A young carers’ research programme
The aim of the project was to understand how young carers are affected by their caring role when attending or considering higher education. It also sought to find out specifically what their ambitions are, how much advice they get from family and school, and whether concerns about finance factor into their decisions about higher education.
In preparation for the project, discussions were held locally with three young adult carers aged 16 to 18. These consultations directly informed the questionnaire which was subsequently developed. Some of the barriers they identified included:
- managing independent study while juggling a caring role
- the physical and emotional toll resulting from balancing care and educational responsibilities
- the feelings of guilt associated with leaving home and the cared-for person behind.
The young adult carers suggested they would be more likely to choose to study locally, if at all, because of fear of what would happen to their disabled relative in their absence. If they did leave home to study, they said they'd be more likely to worry about home while away, and travel back and forth from university more regularly, increasing their stress levels as a result.
This research project involved a brief assessment, semi-structured qualitative interviews and a focus group with young carers. The interviews and assessments were conducted with 20 young carers aged 13 to 20; 13 were female and seven were male.
The qualitative interviews featured a semi-structured interview guide, allowing participants the space to bring up issues and perspectives as desired. The brief assessment asked basic demographic questions and included two specific instruments which have been used internationally in the context of young carers – the Multidimensional Assessment of Caring Activities (MACA) and the Positive and Negative Outcomes of Caring (PANOC – in addition to questions on family composition (including age and, gender), education (for example, institution attended, educational level) and caring role (for example, who they care for, the condition of the person cared for).
The focus group provided an opportunity for the young carers to share their views on accessing higher education in an open, safe setting. It also enabled them to respond to initial findings from the interviews and explore the type of support they would appreciate in the presence of a University of Sussex representative.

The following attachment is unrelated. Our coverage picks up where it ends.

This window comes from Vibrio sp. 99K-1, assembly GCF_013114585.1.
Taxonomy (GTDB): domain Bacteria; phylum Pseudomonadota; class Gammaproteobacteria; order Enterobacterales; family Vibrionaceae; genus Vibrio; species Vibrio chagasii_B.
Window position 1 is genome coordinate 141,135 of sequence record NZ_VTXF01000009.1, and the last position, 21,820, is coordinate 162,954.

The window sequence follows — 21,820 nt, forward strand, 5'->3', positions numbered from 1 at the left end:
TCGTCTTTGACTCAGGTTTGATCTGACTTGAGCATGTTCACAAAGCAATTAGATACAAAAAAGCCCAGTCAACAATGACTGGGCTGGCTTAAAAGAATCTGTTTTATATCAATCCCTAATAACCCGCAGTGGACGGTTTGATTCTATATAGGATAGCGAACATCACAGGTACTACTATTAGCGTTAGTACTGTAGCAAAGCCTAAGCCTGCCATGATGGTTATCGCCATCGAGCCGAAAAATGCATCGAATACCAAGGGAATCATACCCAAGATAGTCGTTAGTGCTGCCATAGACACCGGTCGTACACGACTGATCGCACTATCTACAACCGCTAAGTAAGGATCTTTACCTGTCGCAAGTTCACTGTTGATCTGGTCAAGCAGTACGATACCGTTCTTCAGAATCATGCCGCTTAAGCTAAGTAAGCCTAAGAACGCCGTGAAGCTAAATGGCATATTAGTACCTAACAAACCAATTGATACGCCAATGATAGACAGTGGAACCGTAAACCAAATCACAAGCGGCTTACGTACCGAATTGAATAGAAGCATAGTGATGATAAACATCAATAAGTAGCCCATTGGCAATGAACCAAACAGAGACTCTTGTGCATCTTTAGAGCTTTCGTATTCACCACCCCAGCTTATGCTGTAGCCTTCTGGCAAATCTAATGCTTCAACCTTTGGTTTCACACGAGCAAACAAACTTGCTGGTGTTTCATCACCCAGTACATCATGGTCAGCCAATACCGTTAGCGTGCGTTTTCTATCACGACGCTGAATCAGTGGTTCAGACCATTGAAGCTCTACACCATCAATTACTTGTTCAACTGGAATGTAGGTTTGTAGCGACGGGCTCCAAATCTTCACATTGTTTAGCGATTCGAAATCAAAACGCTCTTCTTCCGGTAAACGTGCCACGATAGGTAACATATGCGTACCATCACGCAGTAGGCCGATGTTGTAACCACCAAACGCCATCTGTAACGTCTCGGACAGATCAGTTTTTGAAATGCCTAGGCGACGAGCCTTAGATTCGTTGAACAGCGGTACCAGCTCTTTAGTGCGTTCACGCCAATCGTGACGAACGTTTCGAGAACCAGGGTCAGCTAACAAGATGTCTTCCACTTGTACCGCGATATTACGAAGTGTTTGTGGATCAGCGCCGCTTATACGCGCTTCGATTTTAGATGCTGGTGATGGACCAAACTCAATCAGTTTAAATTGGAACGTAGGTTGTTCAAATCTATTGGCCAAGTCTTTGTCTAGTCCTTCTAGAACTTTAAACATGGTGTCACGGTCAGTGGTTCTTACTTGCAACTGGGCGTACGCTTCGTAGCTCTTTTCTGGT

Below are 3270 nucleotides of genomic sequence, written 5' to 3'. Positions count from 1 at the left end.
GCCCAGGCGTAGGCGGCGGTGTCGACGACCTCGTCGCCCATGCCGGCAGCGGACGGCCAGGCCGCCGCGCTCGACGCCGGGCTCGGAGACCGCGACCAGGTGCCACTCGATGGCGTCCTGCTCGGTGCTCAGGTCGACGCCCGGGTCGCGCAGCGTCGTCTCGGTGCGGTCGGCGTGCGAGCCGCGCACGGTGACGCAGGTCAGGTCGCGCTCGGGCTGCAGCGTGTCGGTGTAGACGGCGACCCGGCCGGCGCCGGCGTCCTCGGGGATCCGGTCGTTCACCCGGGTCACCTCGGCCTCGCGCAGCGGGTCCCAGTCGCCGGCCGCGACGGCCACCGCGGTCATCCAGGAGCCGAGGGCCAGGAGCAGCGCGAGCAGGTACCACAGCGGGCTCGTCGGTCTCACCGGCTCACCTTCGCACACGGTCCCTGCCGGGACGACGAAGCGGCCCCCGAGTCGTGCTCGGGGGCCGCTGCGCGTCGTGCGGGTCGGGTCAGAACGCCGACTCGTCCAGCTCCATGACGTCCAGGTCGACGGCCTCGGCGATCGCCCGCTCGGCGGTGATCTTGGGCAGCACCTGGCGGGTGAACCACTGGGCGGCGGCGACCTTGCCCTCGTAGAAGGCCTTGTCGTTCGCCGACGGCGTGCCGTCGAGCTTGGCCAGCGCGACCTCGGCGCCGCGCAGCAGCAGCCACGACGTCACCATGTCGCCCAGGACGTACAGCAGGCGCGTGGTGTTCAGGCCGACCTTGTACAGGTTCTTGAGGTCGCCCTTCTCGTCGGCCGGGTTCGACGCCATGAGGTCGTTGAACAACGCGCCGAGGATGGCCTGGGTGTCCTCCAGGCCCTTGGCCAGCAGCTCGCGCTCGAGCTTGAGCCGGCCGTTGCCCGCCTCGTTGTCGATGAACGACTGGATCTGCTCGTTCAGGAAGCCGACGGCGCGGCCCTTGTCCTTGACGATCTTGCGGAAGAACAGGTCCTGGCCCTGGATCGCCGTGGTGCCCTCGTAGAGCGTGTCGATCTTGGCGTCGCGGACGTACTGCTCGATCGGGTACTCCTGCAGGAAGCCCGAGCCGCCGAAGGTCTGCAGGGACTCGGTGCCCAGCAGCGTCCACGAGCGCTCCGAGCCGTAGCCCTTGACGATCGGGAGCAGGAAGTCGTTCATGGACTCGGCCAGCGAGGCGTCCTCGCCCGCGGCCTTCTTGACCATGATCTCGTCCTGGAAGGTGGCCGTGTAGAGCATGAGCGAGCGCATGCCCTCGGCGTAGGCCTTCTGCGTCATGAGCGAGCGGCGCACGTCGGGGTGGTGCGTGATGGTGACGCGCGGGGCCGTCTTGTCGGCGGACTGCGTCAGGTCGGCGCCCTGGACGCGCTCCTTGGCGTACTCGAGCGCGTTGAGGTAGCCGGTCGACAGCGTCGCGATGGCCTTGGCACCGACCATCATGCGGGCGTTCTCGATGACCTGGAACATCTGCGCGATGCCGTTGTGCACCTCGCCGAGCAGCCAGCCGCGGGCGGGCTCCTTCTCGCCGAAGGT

The Carers Centre and University of Sussex staff collated and analysed the responses received following the assessment, interview and focus group phases of the study. They were able to identify key, emerging themes and cross-reference responses across a number of areas such as assessment score, who care is provided for (for example, a parent or sibling) and ward of residence.
The University of Sussex Widening Participation team have sought to increase their guidance and support for targeted learners with young carer responsibilities. The support and initiatives currently available set out against the Aiming High report’s key findings (subject to the current operational issued caused by Covid-19) can be read by clicking here.
The Carers Centre schools worker will incorporate findings into their ongoing teacher training offer (in academic year 2018-19, these training sessions were accessed by 131 teachers and support staff). They will also incorporate findings into our ongoing school pupil awareness-raising assemblies and PHSE sessions (in academic year 2018-19, these sessions were attended by 3300 pupils).
KEY FINDINGS AND RECOMMENDATIONS
At a young age, the young carers involved in this research have recognised that higher education is a stepping stone to achieving their career aspirations and can be a marker of the transition into young adulthood. For them, the notion that higher education should (or could) be their next step in life may reflect class expectations, encouragement from teachers, parental/familial expectations and wider societal influences. They will not make decisions regarding HE in isolation, rather their family, and to a lesser extent, their teachers, serve a critical role in their decision-making process.